|Publication number||US6396620 B1|
|Application number||US 09/702,082|
|Publication date||May 28, 2002|
|Filing date||Oct 30, 2000|
|Priority date||Oct 30, 2000|
|Also published as||WO2002036486A2, WO2002036486A3|
|Publication number||09702082, 702082, US 6396620 B1, US 6396620B1, US-B1-6396620, US6396620 B1, US6396620B1|
|Inventors||Scott H. Goodwin-Johansson|
|Export Citation||BiBTeX, EndNote, RefMan|
|Patent Citations (87), Non-Patent Citations (12), Referenced by (30), Classifications (18), Legal Events (7)|
|External Links: USPTO, USPTO Assignment, Espacenet|
The present invention relates to an electromagnetic radiation shutter, and more particularly to a microelectromechanical system (MEMS) dual electrostatic flexible membrane shutter capable of deflecting electromagnetic radiation.
Advances in thin film technology have enabled the development of sophisticated integrated circuits. This advanced semiconductor technology has also been leveraged to create MEMS (Micro Electro Mechanical System) structures. MEMS structures are typically capable of motion or applying force. Many different varieties of MEMS devices have been created, including microsensors, microgears, micromotors, and other microengineered devices. MEMS devices are being developed for a wide variety of applications because they provide the advantages of low cost, high reliability and extremely small size.
Design freedom afforded to engineers of MEMS devices has led to the development of various techniques and structures for providing the force necessary to cause the desired motion within microstructures. For example, microcantilevers have been used to apply rotational mechanical force to rotate micromachined springs and gears. Electromagnetic fields have been used to drive micromotors. Piezoelectric forces have also been successfully used to controllably move micromachined structures. Controlled thermal expansion of actuators or other MEMS components has been used to create forces for driving microdevices. One such device is found in U.S. Pat. No. 5,475,318 entitled “Microprobe” issued Dec. 12, 1995 in the name of inventors Marcus et al., which leverages thermal expansion to move a microdevice. A micro cantilever is constructed from materials having different thermal coefficients of expansion. When heated, the bimorph layers arch differently, causing the micro cantilever to move accordingly. A similar mechanism is used to activate a micromachined thermal switch as described in U.S. Pat. No. 5,463,233 entitled “Micromachined Thermal Switch” issued Oct. 31, 1995 in the name of inventor Norling.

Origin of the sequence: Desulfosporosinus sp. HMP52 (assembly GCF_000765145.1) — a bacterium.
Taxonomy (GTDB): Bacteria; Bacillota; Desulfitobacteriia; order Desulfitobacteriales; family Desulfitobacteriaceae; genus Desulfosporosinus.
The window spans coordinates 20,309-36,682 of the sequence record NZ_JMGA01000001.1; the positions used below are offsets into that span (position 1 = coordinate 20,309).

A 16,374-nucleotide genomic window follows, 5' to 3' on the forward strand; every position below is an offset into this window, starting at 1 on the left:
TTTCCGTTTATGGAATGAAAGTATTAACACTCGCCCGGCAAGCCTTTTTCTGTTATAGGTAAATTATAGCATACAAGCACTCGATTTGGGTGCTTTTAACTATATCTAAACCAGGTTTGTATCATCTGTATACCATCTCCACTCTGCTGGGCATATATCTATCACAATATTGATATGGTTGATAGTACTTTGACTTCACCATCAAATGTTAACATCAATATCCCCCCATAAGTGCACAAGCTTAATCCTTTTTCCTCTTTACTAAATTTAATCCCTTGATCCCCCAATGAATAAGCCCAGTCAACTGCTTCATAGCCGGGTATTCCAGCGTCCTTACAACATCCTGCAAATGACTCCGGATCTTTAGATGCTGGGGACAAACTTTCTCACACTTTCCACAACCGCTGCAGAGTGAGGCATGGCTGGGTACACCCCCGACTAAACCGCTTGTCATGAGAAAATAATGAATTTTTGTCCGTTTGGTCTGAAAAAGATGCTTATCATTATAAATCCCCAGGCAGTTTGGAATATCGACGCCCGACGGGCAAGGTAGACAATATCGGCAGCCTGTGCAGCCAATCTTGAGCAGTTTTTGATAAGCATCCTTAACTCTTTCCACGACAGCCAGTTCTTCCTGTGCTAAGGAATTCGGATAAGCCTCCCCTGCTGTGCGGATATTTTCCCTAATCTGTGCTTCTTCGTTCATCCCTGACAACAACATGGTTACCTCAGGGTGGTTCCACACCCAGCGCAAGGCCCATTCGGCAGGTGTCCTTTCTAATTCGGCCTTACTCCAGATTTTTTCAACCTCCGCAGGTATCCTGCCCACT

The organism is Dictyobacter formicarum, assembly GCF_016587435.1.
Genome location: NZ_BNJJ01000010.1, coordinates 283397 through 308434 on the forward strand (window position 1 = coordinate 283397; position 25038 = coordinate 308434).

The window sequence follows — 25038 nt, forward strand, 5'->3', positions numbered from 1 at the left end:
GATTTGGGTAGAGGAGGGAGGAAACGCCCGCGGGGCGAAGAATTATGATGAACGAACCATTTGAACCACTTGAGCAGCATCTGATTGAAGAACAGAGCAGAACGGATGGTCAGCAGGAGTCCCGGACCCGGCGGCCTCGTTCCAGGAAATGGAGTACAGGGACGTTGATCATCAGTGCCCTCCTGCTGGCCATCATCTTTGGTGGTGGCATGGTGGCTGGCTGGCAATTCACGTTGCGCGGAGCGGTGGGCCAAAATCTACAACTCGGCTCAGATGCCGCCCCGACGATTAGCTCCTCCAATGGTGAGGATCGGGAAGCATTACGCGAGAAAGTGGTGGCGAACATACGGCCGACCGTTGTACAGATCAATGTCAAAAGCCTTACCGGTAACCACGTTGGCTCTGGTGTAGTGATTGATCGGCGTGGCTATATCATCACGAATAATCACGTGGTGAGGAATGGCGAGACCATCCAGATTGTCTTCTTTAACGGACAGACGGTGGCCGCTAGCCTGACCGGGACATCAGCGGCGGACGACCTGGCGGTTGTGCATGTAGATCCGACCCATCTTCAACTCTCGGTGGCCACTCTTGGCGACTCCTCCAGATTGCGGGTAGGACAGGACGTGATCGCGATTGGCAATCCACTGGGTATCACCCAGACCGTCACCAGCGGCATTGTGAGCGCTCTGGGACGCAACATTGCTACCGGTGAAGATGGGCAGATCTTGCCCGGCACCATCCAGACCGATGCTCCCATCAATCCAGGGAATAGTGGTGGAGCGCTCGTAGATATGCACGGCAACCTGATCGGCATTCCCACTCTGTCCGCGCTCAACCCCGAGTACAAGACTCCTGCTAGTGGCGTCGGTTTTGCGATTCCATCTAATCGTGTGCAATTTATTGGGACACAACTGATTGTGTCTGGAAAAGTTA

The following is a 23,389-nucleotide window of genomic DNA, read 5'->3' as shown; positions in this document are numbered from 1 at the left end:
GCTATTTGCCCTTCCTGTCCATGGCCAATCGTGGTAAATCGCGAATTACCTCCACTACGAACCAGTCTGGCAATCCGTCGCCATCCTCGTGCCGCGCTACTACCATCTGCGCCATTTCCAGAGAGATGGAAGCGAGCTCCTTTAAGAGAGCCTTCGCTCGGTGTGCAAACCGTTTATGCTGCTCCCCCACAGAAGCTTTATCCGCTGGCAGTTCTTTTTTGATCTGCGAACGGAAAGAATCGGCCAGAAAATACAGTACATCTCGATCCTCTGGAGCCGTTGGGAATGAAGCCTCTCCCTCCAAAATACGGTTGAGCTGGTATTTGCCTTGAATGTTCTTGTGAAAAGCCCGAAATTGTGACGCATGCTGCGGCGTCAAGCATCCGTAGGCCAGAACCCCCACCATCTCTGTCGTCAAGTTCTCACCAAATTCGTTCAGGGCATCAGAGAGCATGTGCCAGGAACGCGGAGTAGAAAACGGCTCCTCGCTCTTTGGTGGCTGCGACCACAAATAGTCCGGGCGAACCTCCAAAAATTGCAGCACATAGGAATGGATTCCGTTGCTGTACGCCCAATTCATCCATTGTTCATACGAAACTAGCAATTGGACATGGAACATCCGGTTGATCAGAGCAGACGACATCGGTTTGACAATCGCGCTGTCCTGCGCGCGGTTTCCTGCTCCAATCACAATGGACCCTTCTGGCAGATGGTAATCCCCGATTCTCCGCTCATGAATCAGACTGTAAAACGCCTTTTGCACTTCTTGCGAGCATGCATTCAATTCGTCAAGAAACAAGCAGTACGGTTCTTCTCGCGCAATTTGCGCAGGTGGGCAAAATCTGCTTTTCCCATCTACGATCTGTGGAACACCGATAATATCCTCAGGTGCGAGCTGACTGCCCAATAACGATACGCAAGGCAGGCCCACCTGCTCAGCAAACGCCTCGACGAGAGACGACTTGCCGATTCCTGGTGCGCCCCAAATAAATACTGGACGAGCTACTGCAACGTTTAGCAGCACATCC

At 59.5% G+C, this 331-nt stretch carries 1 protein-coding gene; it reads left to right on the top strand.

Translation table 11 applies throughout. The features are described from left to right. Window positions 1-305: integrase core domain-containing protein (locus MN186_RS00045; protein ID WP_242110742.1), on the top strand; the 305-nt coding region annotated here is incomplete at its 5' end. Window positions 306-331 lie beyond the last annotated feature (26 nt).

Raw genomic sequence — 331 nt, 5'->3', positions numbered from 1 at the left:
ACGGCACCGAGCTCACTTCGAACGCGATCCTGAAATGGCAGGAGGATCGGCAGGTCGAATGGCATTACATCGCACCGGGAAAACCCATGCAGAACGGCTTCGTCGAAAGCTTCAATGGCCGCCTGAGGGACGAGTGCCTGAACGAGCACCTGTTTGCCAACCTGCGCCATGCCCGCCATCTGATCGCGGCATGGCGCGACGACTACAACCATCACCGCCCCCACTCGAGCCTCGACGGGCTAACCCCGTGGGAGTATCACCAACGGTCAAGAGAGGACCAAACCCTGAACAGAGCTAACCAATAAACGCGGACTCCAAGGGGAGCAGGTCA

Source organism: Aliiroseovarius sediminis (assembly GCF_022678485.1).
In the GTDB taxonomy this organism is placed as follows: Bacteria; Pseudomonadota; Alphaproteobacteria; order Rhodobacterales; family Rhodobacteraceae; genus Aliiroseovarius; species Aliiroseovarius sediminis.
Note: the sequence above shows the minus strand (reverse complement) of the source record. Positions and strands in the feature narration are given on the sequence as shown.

Electrostatic forces have also been used to move structures. Traditional electrostatic devices were constructed from laminated films cut from plastic or Mylar materials. A flexible electrode was attached to the film, and another electrode was affixed to a base structure. Electrically energizing the respective electrodes created an electrostatic force attracting the electrodes to each other or repelling them from each other. A representative example of these devices is found in U.S. Pat. No. 4,266,339 entitled “Method for Making Rolling Electrode for Electrostatic Device” issued May 12, 1981 in the name of inventor Kalt. These devices work well for typical motive applications, but these devices cannot be constructed in dimensions suitable for miniaturized integrated circuits, biomedical applications, or MEMS structures.
MEMS electrostatic devices are used advantageously in various applications because of their extremely small size. Electrostatic forces due to the electric field between electrical charges can generate relatively large forces given the small electrode separations inherent in MEMS devices. Referring to FIG. 1 shown is a MEMS flexible membrane electrostatic device 10 as described in detail in U.S. patent application Ser. No. 09/464,010, entitled “Electrostatically Controlled Variable Capacitor”, filed on Dec. 15, 1999, in the name of inventor Goodwin-Johansson and assigned to MCNC, the assignee of the present invention. That application is herein incorporated by reference as if set forth fully herein. The MEMS flexible membrane device comprises in layers a substrate 20, a first insulating layer 30, a substrate electrode 40, a substrate insulator 50 and a flexible membrane 60. The flexible membrane is generally planar and overlies a portion of the substrate and, generally, the entirety of the substrate electrode. The flexible membrane typically comprises multiple layers including at least one electrode layer 62 and at least one biasing/insulating layer 64.